The first New Zealand shipwreck recorded by Europeans was that of the sealing supply vessel Endeavour in Fiordland’s Dusky Sound. On the 18th of September 1795, Endeavour left Sydney for Dusky Sound, accompanied by the 150-ton brig Fancy.  The pair of little ships had scarcely cleared Sydney when the captain discovered Endeavour had shipped 41 stowaways, including one woman.

The voyage was a nightmare with the stormy Tasman Sea inflicting much damage to the two ships. On reaching Dusky Sound, the two captains noticed a partially completed ship on a slipway. It had been abandoned by sealers at some earlier date but it was in much better state than Endeavour. All hands turned to building huts to accommodate the crews of Endeavour and Fancy, as well as the stowaways and the passengers that Endeavour had been carrying. Those up for the hard work turned to stripping the badly damaged Endeavour of everything of value and this was accomplished except for the loss of two cannons. These weapons lay in the deep water of Facile Harbour until 1984 when they were recovered by Kelly Tarlton.

Meanwhile, carpenters were finishing off and caulking the little vessel left by the sealers. She was finally declared seaworthy and launched as Providence, displacing about 70 tons and rigged as a schooner becoming the first vessel in New Zealand constructed from local timber (rimu). Shortly afterwards, the Endeavour came to a sad end when she broke from her moorings on the 25th of October 1795 during a violent storm. Two days later she struck a rock and sank.


The greatest wreck in New Zealand waters was that of HMS Orpheus on the 7th of February 1863 at the Manukau Bar, Auckland. Orpheus left Sydney on the 31st of January 1863. Her approach to Manukau Harbour ran through a series of dangerous sand bars. The weather was clear and sunny. Although the bars had been charted in 1836 and again in 1856, a revised pilotage guide from 1861 was available that indicated that the middle sand bar had moved northwards and grown considerably in the intervening time. Orpheus carried both the 1856 chart and the updated guide but the ship proceeded according to the older chart.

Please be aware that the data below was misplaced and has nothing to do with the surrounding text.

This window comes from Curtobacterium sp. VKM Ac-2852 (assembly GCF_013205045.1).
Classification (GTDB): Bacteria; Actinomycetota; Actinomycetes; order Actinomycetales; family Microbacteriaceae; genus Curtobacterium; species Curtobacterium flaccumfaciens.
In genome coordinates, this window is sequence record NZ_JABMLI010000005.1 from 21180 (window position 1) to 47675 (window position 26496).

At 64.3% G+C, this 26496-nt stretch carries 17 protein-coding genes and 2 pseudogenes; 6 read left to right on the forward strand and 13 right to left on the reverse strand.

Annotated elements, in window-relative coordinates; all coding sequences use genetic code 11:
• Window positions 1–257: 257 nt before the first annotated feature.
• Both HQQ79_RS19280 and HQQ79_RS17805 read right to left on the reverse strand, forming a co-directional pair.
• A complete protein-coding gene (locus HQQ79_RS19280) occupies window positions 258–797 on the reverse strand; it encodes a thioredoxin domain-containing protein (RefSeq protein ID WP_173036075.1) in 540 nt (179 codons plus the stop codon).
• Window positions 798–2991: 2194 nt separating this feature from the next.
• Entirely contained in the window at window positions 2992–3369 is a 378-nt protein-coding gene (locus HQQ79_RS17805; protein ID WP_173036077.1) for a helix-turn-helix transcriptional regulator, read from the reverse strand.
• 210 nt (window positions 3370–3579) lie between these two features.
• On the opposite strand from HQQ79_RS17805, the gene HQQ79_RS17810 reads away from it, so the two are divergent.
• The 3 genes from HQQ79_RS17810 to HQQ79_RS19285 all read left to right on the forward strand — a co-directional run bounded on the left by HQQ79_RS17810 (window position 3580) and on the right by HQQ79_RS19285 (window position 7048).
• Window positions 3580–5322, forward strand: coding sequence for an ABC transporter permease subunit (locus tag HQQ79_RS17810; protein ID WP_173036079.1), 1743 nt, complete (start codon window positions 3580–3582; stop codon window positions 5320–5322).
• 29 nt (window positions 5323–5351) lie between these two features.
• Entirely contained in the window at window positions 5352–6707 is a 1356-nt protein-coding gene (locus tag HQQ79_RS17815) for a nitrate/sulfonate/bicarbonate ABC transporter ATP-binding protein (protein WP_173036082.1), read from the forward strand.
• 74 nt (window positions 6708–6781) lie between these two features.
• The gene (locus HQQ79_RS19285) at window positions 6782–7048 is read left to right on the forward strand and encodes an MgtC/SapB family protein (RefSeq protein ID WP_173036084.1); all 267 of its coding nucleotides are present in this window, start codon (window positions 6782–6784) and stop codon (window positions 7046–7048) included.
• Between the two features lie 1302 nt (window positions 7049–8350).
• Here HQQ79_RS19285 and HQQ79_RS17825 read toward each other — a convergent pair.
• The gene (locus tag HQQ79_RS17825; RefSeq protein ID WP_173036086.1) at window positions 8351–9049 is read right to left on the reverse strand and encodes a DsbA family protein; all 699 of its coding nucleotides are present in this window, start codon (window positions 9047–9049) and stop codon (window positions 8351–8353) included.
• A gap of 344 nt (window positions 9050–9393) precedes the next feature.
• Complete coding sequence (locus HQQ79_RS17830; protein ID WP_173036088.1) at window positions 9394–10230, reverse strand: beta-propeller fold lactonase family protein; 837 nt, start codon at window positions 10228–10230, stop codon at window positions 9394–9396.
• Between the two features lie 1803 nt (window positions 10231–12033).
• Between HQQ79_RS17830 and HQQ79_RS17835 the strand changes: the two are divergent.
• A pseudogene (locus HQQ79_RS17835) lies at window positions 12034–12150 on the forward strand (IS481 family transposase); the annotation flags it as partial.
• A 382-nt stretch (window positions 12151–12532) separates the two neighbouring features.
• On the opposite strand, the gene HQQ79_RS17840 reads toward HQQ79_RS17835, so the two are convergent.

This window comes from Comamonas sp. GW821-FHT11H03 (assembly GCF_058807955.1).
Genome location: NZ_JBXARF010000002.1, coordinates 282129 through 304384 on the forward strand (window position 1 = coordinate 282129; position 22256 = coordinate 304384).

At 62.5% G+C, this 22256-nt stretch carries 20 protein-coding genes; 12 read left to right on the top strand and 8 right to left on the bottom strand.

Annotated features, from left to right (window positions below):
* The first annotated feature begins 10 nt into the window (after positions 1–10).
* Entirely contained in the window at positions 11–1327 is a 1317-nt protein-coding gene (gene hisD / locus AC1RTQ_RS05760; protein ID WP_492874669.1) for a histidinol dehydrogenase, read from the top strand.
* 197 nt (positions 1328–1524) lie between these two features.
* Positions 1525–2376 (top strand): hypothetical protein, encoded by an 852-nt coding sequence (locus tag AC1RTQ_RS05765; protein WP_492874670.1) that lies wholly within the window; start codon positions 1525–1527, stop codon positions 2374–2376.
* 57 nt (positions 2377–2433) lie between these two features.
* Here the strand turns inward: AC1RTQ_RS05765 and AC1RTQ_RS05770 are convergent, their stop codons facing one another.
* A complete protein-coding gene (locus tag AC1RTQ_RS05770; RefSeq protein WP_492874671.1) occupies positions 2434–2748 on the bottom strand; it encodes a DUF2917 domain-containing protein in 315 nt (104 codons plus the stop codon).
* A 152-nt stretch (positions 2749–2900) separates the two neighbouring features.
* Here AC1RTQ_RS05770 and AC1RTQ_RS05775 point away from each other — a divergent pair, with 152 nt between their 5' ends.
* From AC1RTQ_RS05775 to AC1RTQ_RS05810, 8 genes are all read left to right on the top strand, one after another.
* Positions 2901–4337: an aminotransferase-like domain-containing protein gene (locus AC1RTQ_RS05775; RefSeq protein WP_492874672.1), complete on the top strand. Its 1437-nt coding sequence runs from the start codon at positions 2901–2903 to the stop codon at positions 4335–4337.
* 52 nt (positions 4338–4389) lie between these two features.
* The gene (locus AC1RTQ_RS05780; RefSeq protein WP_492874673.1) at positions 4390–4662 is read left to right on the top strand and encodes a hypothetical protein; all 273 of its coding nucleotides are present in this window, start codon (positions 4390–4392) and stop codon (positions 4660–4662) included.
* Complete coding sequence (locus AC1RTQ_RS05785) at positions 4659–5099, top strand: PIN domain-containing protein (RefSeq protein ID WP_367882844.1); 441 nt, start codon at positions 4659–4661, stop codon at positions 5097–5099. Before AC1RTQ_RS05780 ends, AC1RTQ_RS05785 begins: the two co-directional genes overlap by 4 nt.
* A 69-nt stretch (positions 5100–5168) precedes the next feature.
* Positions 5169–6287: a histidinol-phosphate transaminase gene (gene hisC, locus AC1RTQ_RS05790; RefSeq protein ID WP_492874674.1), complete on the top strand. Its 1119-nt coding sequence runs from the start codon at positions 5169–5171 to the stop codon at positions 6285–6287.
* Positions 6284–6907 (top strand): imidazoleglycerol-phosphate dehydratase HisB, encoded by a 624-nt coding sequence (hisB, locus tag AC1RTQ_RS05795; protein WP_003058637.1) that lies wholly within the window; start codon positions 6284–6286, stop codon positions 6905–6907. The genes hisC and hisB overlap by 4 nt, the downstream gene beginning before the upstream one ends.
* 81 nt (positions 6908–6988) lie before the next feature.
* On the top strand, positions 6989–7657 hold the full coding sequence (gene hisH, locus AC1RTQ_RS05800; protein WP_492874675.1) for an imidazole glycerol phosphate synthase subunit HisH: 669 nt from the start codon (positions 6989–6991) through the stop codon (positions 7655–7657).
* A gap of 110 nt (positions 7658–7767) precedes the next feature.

As the ship approached the submerged bar, a navigational signal was received instructing her to turn north to avoid a grounding. Soon after, Frederick Butler, one of only two men on board to have previously entered Manukau Harbour, alerted the senior officers to the improper course they were taking. Despite finally attempting to correct their course, a few minutes later, at approximately 1:30 in the afternoon, Orpheus hit the bar. The force of the surf soon caused Orpheus to swing around, exposing its port side to the waves. The hatches burst open, cabin windows were shattered, and Orpheus began to take on water. The crew attempted to abandon ship, but the power of the sea’s surge made escape extremely difficult, and many sailors were swept away. Of the 259 naval officers and men aboard, 189 died, including the captain.


The second greatest maritime tragedy in New Zealand waters occurred on the 29–30 April 1881, when the passenger steamer Tararua struck a reef at Waipapa Point, Southland, about a kilometre from shore. The ship was sailing from Port Chalmers to Melbourne. 131 passengers and crew died including 12 women and 14 children. Only 20 people survived. One passenger managed to swim ashore to raise the alarm while terrified passengers clung to the masts throughout the night as the ship began to break up around them. Most were washed overboard and drowned while the rescuers were held back by high seas. The Court of Inquiry into the tragedy concluded that the ‘negligent failure’ of Able Seaman Weston to keep a proper look-out was the immediate cause of the grounding, but that the wreck and loss of life was largely due to the master, Francis Garrard, who failed to ‘accurately ascertain the ship’s position’ in the hour before the Tararua struck the reef.